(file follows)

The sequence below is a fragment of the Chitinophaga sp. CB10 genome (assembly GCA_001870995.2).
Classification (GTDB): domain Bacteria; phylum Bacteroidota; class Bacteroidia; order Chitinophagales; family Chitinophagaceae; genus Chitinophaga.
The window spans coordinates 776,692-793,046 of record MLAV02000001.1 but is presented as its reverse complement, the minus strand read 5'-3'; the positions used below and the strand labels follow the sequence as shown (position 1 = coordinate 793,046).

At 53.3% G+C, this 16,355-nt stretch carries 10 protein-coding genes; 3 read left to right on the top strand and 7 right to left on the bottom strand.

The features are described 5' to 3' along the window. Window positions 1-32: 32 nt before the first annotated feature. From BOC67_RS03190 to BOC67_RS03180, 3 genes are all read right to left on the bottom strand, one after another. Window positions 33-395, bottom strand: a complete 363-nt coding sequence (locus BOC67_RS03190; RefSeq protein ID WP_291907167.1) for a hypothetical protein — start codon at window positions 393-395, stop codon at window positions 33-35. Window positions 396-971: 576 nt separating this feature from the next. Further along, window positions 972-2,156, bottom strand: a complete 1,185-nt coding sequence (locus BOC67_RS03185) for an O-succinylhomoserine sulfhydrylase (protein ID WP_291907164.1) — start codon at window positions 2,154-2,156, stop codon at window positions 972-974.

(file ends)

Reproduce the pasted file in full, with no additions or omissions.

The sequence below is a fragment of the Chitinophaga sp. CB10 genome (assembly GCA_001870995.2).
Classification (GTDB): domain Bacteria; phylum Bacteroidota; class Bacteroidia; order Chitinophagales; family Chitinophagaceae; genus Chitinophaga.
The window spans coordinates 776,692-793,046 of record MLAV02000001.1 but is presented as its reverse complement, the minus strand read 5'-3'; the positions used below and the strand labels follow the sequence as shown (position 1 = coordinate 793,046).

At 53.3% G+C, this 16,355-nt stretch carries 10 protein-coding genes; 3 read left to right on the top strand and 7 right to left on the bottom strand.

The features are described 5' to 3' along the window. Window positions 1-32: 32 nt before the first annotated feature. From BOC67_RS03190 to BOC67_RS03180, 3 genes are all read right to left on the bottom strand, one after another. Window positions 33-395, bottom strand: a complete 363-nt coding sequence (locus BOC67_RS03190; RefSeq protein ID WP_291907167.1) for a hypothetical protein — start codon at window positions 393-395, stop codon at window positions 33-35. Window positions 396-971: 576 nt separating this feature from the next. Further along, window positions 972-2,156, bottom strand: a complete 1,185-nt coding sequence (locus BOC67_RS03185) for an O-succinylhomoserine sulfhydrylase (protein ID WP_291907164.1) — start codon at window positions 2,154-2,156, stop codon at window positions 972-974.